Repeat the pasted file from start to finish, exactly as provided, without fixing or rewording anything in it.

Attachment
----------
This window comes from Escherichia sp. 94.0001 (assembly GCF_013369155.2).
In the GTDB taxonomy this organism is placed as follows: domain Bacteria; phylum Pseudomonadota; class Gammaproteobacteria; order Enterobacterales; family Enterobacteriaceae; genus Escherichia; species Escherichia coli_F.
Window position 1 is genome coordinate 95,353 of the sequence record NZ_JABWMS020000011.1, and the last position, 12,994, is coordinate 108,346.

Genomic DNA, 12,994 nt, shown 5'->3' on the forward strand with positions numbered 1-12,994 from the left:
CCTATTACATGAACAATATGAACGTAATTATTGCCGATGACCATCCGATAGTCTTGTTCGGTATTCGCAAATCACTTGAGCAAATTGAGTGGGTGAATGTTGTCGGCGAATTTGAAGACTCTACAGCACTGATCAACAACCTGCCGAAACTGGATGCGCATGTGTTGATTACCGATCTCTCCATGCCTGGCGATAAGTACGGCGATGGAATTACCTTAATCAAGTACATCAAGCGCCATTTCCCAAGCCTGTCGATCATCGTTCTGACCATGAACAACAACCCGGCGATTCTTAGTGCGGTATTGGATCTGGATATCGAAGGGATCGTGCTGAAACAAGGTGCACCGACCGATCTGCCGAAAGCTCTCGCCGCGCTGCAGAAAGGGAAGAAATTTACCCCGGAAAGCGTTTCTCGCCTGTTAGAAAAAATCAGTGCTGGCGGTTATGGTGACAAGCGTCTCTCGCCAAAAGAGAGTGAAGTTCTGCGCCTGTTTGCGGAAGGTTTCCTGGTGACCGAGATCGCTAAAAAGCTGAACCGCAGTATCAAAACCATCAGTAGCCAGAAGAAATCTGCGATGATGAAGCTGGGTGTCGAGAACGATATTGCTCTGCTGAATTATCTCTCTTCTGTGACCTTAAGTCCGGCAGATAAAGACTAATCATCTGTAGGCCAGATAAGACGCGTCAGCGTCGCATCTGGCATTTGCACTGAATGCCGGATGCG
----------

This window comes from Escherichia sp. 94.0001 (assembly GCF_013369155.2).
In the GTDB taxonomy this organism is placed as follows: domain Bacteria; phylum Pseudomonadota; class Gammaproteobacteria; order Enterobacterales; family Enterobacteriaceae; genus Escherichia; species Escherichia coli_F.
Window position 1 is genome coordinate 95,353 of the sequence record NZ_JABWMS020000011.1, and the last position, 12,994, is coordinate 108,346.

Genomic DNA, 12,994 nt, shown 5'->3' on the forward strand with positions numbered 1-12,994 from the left:
CCTATTACATGAACAATATGAACGTAATTATTGCCGATGACCATCCGATAGTCTTGTTCGGTATTCGCAAATCACTTGAGCAAATTGAGTGGGTGAATGTTGTCGGCGAATTTGAAGACTCTACAGCACTGATCAACAACCTGCCGAAACTGGATGCGCATGTGTTGATTACCGATCTCTCCATGCCTGGCGATAAGTACGGCGATGGAATTACCTTAATCAAGTACATCAAGCGCCATTTCCCAAGCCTGTCGATCATCGTTCTGACCATGAACAACAACCCGGCGATTCTTAGTGCGGTATTGGATCTGGATATCGAAGGGATCGTGCTGAAACAAGGTGCACCGACCGATCTGCCGAAAGCTCTCGCCGCGCTGCAGAAAGGGAAGAAATTTACCCCGGAAAGCGTTTCTCGCCTGTTAGAAAAAATCAGTGCTGGCGGTTATGGTGACAAGCGTCTCTCGCCAAAAGAGAGTGAAGTTCTGCGCCTGTTTGCGGAAGGTTTCCTGGTGACCGAGATCGCTAAAAAGCTGAACCGCAGTATCAAAACCATCAGTAGCCAGAAGAAATCTGCGATGATGAAGCTGGGTGTCGAGAACGATATTGCTCTGCTGAATTATCTCTCTTCTGTGACCTTAAGTCCGGCAGATAAAGACTAATCATCTGTAGGCCAGATAAGACGCGTCAGCGTCGCATCTGGCATTTGCACTGAATGCCGGATGCG